An Introduction to my Book
I was given this book ‘The Lady’s Companion’ Vol 2 by my Uncle Dan, my Dad’s eldest brother, he found it in a box of stuff that he bought in a sale many years before, and gave it to me because he knew I enjoyed Cooking, its not in the best condition, lots damp stains over the pages and very discoloured. But I have often picked it up to read a few pages here and there as you do over the thirty odd years that I have owned it. I love it, there is just something about the feel of an old book that sets you thinking about who used to own it and where did they live and I wonder what recipes they tried out.
Luckily for me in the front page is written
Nov 1st 1787
Then the bottom of the page is torn off………so frustrating, wonder what was written on it !
I have had a quick look up on their names in the records and found that a Edward Honeybone married a Rebecca Barrett in Westminster, Middlesex in 1787, this was in Pallots Marriage index. Could be them and maybe it was a marriage gift to them from someone??? I wonder……..
Anyway when I was looking up to find out some info on the book I came across some interesting Facts also for 1753..
1. The marriage act was passed in 1753 to prevent secret marriages by unqualified clergymen. From then on every bride & Groom had to sign a marriage register or, if they were illiterate, make their mark upon it..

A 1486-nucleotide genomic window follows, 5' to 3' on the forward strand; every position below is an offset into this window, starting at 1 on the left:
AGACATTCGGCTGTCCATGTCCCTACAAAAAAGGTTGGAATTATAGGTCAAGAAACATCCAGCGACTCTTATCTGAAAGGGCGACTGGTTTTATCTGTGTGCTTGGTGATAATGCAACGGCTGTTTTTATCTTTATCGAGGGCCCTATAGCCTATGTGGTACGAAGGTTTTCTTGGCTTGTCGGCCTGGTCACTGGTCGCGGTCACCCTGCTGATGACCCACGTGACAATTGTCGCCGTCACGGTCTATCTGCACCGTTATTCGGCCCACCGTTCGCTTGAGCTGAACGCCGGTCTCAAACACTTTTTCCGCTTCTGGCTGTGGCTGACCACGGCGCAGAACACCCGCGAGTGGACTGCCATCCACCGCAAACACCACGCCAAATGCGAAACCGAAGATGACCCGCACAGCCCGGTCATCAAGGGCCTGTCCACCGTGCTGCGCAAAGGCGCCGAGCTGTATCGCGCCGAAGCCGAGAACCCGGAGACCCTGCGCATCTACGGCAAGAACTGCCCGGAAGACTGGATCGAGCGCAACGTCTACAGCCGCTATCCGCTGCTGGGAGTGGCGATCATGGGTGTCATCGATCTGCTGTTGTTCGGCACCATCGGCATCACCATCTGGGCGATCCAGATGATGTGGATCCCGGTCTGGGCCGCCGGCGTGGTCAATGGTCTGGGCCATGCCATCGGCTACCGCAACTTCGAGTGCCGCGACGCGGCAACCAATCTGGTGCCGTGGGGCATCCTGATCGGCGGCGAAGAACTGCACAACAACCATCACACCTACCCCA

2. Taxes became due on 6th April 1753, this was the start of using 6 April as the beginning of the tax year. The reason being that in September 1752, Great Britain changed from the Julian Calendar to the Gregorian Calendar, and in order to achieve the switch over 11 days were ‘omitted’ from the calendar (the day after 2nd Sept 1752 was 14th Sept 1752) Bearing this in mind, the following year 1753 ‘Lady Day’ (25 Mar) the day when rents & taxes were traditionally due, people were not impressed about losing 11 days and still having to pay up on 25 Mar or actually 26 Mar, because 25th turned out to be a Sunday. So the Taxman ‘skipped’ the 11 days and decreed that taxes were due on 6 April 1753.And so to this day the UK tax year still starts on 6 April.
3.The British Museum was founded in 1753, at a time when London was changing to being the centre of a new empire.
There is lots more info about these facts on the internet but I have just copied a few snippets out for you.
It states in the beginning that it contains ‘Upwards of Three Thousand different Receipts in every Kind of COOKERY and Four Times the Quantity of any Book of the Sort’ (note: all the s’s are written down as f in book)
As most people seem to enjoy Chocolate, this is the first recipe
First take a Quart of Milk, a Quarter of a pound of sugar, and boil them together for a Quarter of an hour, then beat up the Yolk of an Egg, put it in the Cream, and give it three or four boils, take it off the Fire, and put Scrap’d Chocolate to it till the Cream has taken the colour of it, then boil it again for a minute, strain it through a sieve ans serve in China Dishes.
Couldn’t resist sharing this one. Don’t tell Madeline!(our resident Pigeon)
’To Pickle Pigeons’
Bone them as whole as possible, and stove them in Rhenish Wine ( German sweet wine) and vinegar, and two slices of Lemon, season with pepper and salt, and, when tender, take them out, let your liquor be cold, skim off the Fat, and pour the Clear off, then put your Pigeons into the Pickle, put in some Mace, Nutmeg, and a Bay-leaf.
It states also that you must always use Stone or Glass jars and cover with a wet bladder or leather………….and always use the very best and strongest white wine Vinegar.
Update on Mum, got her all settled at Home now and stayed couple nights to make sure she’s ok, care workers coming in every day, they are brilliant, so hoping things go along well.
Till next time then……………..